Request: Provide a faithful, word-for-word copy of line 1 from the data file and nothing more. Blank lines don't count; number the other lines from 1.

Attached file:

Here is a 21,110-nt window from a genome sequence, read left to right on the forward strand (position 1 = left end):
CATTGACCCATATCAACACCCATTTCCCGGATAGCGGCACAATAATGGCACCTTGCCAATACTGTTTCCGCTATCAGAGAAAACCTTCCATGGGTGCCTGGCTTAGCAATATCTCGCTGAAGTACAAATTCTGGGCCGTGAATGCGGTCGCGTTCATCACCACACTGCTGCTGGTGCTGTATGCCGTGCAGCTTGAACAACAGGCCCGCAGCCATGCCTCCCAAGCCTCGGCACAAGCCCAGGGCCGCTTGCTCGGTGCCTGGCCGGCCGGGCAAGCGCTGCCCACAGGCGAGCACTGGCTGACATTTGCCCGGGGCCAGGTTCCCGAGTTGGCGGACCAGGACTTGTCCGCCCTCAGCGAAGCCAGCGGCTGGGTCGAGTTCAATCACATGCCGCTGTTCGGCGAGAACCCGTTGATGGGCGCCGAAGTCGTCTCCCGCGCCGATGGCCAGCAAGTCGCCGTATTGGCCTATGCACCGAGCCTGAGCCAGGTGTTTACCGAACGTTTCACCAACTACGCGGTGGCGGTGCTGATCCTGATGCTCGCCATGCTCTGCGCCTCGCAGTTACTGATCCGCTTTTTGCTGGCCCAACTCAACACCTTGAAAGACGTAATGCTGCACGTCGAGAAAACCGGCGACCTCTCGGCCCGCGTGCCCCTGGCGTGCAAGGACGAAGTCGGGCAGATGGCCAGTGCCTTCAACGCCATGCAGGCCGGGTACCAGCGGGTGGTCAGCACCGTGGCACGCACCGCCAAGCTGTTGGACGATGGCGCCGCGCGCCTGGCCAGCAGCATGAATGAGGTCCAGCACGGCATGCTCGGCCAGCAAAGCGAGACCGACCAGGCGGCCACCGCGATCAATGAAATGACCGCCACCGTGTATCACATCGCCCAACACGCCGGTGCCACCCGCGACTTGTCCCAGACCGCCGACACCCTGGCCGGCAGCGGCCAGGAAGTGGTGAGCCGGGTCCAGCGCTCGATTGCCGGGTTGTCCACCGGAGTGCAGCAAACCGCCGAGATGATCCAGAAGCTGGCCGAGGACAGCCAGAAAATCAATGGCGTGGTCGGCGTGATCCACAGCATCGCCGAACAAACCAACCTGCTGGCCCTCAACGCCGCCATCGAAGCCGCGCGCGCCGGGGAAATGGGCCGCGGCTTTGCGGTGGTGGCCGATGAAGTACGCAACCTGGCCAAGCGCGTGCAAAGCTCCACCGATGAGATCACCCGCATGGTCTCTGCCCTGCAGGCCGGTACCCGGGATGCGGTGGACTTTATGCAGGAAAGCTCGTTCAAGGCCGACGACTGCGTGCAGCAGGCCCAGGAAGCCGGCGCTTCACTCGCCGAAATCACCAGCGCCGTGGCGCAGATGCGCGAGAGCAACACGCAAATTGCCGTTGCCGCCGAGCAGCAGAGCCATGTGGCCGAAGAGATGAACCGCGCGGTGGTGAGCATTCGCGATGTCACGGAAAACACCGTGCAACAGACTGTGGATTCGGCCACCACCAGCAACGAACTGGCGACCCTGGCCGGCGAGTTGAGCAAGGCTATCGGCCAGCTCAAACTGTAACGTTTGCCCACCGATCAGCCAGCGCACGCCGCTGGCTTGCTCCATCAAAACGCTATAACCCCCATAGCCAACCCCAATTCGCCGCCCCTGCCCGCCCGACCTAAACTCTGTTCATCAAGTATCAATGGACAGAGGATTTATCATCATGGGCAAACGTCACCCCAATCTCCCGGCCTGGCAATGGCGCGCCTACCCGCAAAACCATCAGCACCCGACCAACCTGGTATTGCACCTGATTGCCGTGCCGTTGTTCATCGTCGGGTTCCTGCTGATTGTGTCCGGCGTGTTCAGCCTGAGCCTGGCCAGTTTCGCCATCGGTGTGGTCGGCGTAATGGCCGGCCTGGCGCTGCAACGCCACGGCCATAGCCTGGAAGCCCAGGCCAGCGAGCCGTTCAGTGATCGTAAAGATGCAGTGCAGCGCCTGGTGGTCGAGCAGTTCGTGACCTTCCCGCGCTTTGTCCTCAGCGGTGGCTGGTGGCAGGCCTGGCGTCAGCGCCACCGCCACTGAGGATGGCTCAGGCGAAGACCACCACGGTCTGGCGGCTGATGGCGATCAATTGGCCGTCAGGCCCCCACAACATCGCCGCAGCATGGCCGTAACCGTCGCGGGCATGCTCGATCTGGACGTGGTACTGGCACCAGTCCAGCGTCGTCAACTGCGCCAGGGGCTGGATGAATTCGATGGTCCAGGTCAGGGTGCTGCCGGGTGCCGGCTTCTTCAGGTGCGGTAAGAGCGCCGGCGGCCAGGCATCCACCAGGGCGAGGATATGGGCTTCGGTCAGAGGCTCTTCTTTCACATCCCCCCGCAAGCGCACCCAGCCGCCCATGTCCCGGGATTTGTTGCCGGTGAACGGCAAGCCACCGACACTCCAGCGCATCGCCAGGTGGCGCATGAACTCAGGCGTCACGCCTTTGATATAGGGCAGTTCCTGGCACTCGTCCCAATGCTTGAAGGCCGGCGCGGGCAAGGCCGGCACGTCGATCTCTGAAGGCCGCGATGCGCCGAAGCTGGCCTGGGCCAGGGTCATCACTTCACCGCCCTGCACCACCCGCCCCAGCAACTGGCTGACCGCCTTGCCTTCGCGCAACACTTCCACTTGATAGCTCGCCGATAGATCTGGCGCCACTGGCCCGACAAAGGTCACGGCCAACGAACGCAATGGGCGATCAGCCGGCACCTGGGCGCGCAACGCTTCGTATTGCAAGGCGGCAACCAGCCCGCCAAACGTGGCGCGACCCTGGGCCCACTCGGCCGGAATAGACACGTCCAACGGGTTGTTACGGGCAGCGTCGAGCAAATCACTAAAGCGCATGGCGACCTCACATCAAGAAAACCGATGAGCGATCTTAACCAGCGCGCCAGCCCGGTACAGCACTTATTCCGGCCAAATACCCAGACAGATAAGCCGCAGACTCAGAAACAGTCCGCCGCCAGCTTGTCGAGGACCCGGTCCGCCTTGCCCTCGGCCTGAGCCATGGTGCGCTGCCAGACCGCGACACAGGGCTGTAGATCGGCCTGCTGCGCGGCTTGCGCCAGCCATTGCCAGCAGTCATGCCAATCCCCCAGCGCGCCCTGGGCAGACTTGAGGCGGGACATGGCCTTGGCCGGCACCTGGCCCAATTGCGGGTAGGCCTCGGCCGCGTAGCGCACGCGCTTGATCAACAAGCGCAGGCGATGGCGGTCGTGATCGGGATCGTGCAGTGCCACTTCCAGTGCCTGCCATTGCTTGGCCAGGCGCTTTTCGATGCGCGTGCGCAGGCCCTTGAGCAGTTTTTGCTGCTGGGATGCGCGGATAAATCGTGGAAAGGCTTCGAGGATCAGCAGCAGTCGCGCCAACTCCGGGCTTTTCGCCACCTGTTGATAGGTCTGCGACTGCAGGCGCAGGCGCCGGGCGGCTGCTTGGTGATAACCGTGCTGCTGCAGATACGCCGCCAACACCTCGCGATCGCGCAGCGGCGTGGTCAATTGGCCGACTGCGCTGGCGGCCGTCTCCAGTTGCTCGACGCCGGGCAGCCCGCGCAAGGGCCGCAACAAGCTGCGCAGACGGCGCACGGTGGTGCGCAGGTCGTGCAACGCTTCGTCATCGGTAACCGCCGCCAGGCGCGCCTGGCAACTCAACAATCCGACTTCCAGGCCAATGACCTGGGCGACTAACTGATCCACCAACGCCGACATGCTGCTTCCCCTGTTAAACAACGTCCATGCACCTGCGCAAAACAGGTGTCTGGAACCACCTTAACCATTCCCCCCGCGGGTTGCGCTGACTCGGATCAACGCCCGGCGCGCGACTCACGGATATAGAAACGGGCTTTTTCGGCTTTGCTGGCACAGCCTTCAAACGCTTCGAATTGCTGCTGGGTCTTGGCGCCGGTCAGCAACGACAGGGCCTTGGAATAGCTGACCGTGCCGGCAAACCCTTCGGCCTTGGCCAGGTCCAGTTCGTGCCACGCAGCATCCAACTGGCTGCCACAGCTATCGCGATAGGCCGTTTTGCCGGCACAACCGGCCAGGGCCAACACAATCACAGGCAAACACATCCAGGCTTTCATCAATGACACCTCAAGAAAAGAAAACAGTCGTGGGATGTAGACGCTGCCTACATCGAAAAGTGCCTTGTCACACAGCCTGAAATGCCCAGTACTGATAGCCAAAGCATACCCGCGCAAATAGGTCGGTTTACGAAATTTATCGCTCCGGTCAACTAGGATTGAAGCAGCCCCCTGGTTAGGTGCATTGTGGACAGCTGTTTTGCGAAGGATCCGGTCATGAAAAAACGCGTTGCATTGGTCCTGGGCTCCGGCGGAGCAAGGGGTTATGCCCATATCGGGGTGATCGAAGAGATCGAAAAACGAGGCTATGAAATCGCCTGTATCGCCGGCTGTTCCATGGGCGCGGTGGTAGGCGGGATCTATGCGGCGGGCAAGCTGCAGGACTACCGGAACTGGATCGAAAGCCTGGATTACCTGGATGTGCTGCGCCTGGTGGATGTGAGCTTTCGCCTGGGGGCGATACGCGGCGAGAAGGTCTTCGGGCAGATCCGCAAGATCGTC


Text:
Here is a 21,110-nt window from a genome sequence, read left to right on the forward strand (position 1 = left end):